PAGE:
Rusty was an ex-battery hen rescued and rehomed by Taylors Rehoming Centre in Dorchester ( We got her and Violet ( known as the oven ready twins!) last October. In that time Rusty has had a fantastic retirement, laid an egg every day without fail, had a fantastic character and became my favourite girl. 

I miss her already. But I know she had a good time here and I did what was best for her.

Goodbye to my Rusty girl.

Goodbye to Barney

This morning my husband went to let the girls out, it was 5:30am ish. He came running back in the house to get me.

The girls were already out of their house and in their run when he’d got there.

Except Barney.

The door to the pen had been busted in, and Barney’s feathers were all over the lawn, leading to a hole that had been dug under the fence.

Barney had gone, and a fox had taken her.

The other 4 remained, but were very subdued. Further investigation showed that Rusty had also been injured, with tears along her tail and what looks like a prolapse.

I spent all day cleaning the mess, keeping an eye on them and checking they didn’t curl up and die from shock. That can happen with chickens.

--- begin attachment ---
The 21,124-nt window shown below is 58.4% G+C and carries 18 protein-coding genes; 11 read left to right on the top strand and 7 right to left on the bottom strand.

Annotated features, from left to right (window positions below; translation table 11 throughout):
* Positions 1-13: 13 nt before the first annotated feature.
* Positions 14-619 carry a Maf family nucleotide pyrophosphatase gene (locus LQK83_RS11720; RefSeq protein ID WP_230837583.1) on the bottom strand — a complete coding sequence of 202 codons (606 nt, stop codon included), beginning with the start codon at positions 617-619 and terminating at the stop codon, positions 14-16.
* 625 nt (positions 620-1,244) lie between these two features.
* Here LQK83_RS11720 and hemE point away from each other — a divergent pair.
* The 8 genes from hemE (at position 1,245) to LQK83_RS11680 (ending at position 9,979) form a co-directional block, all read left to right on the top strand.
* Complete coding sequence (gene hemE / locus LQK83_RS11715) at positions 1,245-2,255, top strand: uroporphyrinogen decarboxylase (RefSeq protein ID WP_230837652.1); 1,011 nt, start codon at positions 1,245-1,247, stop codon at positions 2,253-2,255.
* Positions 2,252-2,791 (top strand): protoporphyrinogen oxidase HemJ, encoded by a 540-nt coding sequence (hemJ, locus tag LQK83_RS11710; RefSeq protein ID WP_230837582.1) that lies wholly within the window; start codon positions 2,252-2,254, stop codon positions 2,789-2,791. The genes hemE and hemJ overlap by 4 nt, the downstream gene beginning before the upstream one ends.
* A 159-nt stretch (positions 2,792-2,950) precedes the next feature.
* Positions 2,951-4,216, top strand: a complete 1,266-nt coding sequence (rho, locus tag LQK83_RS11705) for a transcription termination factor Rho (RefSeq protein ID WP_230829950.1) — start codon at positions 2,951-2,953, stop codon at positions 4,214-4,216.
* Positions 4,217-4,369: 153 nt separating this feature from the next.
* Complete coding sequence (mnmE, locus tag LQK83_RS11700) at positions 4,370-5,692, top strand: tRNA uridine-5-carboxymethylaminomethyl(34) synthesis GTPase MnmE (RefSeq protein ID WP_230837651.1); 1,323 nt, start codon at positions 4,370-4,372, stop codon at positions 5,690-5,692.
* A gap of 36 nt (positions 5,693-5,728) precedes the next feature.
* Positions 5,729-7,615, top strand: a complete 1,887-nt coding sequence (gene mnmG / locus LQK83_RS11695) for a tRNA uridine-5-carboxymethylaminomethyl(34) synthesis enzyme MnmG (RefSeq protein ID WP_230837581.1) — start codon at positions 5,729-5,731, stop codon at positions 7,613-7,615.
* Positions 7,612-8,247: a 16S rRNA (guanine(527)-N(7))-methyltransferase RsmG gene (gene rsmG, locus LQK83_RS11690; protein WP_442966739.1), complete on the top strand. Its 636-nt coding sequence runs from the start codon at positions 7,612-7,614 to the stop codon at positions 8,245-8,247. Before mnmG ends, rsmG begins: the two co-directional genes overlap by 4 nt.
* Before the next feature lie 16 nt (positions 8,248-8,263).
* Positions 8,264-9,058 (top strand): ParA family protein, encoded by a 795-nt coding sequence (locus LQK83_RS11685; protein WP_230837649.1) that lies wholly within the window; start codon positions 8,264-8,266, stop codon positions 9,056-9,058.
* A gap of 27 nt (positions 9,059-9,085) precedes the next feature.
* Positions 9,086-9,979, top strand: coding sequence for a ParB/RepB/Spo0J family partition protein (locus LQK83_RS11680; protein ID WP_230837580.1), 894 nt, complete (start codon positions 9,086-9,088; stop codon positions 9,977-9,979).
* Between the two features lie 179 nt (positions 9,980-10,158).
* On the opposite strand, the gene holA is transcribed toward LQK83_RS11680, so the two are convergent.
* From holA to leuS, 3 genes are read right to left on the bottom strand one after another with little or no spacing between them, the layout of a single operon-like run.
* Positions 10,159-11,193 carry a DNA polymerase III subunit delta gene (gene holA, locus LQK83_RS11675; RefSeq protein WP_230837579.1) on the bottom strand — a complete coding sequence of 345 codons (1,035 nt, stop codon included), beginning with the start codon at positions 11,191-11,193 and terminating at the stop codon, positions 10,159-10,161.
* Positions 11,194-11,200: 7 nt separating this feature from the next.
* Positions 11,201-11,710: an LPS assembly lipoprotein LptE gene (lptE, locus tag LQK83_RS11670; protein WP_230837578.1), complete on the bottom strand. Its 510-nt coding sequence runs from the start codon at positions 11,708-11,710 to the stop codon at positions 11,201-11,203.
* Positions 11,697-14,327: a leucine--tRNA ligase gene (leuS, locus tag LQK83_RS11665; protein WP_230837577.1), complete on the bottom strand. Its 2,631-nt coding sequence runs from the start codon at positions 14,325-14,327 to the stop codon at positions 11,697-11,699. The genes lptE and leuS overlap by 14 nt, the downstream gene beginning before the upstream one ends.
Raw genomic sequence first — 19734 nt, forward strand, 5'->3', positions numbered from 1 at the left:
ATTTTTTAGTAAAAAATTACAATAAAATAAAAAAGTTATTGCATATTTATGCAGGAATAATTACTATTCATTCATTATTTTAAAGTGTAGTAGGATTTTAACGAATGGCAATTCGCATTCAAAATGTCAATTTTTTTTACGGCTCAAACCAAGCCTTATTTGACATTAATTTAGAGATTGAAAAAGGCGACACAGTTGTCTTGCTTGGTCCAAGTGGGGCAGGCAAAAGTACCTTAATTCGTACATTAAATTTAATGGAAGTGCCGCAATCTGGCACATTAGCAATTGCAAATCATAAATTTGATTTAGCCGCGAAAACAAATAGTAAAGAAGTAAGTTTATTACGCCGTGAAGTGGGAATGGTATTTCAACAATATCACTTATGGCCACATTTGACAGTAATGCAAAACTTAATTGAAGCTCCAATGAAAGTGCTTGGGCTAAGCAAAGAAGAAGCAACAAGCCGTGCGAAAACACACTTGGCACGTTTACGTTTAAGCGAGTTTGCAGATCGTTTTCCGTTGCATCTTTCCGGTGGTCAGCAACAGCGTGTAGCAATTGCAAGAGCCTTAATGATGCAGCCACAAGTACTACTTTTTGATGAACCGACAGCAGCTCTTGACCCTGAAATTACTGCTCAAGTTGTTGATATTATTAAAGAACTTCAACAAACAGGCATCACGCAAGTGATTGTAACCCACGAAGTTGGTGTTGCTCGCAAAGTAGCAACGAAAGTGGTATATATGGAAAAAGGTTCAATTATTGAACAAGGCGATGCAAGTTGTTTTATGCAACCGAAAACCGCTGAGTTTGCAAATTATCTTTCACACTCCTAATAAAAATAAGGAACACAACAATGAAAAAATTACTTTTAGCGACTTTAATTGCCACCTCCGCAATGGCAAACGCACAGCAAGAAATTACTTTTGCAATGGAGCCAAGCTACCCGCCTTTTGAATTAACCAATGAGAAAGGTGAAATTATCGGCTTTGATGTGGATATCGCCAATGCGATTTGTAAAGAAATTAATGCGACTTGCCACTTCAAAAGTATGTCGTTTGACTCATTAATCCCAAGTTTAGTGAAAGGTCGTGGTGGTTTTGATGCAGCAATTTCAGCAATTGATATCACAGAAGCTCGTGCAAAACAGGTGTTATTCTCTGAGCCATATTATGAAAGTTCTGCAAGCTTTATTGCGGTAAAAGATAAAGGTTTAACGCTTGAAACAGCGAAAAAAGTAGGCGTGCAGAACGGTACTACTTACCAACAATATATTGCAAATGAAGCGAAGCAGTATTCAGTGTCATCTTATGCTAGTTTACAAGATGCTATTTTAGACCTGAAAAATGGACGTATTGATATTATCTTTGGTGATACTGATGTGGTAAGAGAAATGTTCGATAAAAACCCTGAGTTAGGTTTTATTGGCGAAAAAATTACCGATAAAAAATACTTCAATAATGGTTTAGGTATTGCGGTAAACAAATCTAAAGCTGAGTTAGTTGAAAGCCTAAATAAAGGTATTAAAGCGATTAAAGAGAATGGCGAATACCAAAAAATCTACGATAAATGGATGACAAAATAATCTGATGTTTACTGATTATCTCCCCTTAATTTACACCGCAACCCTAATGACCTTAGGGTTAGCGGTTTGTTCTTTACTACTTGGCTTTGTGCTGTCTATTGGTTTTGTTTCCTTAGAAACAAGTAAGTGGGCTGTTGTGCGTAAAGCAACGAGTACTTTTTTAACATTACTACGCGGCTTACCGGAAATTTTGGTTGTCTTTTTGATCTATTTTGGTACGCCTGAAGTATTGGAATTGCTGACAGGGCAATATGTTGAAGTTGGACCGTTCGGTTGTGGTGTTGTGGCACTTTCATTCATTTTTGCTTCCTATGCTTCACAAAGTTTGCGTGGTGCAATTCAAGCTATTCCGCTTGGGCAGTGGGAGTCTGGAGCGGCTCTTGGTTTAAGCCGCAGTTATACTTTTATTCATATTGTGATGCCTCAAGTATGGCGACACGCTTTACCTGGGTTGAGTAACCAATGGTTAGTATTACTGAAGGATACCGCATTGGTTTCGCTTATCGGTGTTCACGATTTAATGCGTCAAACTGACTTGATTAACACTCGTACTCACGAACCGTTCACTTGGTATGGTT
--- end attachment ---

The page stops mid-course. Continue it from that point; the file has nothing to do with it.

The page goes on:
It was mid day before I  noticed that Violet was limping. There’s no sign of a wound, so I’m hoping it’s just a sprain.

Rusty isn’t looking well.

We’ve reinforced the pen, added extra bolts and latches. Burried a board under tbe bottom of the fence and secured it so the fox can’t dig under it again. But I’m still scared to go to bed tonight. Now the fox knows there’s chickens here, he’ll come back.

The girls wouldn’t go to bed tonight. They were too scared to go back into their house. That broke me. That, and the fact that earlier in the day one of them still laid an egg despite everything. 

We caught each one and put them to bed. And now we wait.

Wait to see if the fox comes back. Wait to see if Rusty makes it through the night.

We’re lucky, foxes normally slaughter them all for fun. This one was hungry and took what he needed. But that doesn’t make it any easier. 

Yesterday they had a wonderful day, roaming the garden for the second time. Barney enjoyed mooching and digging in the flower beds, which I allowed because she looked happy. I’m glad they all had that time together.

Goodbye Barney blackbird. You are missed.

A big day for our girls!

Yesterday was a big day for our girls, and for us! We let them out of their pen to free range in our garden.

Before now our garden wasn’t secure. But now we’ve had our gates and fence installed, our only security risk is the hedge, which we’ve put pallets along to stop the chickens getting through. 

So, we very nervously opened the gate, expecting them to run and scatter in all directions! But this was what actually happened…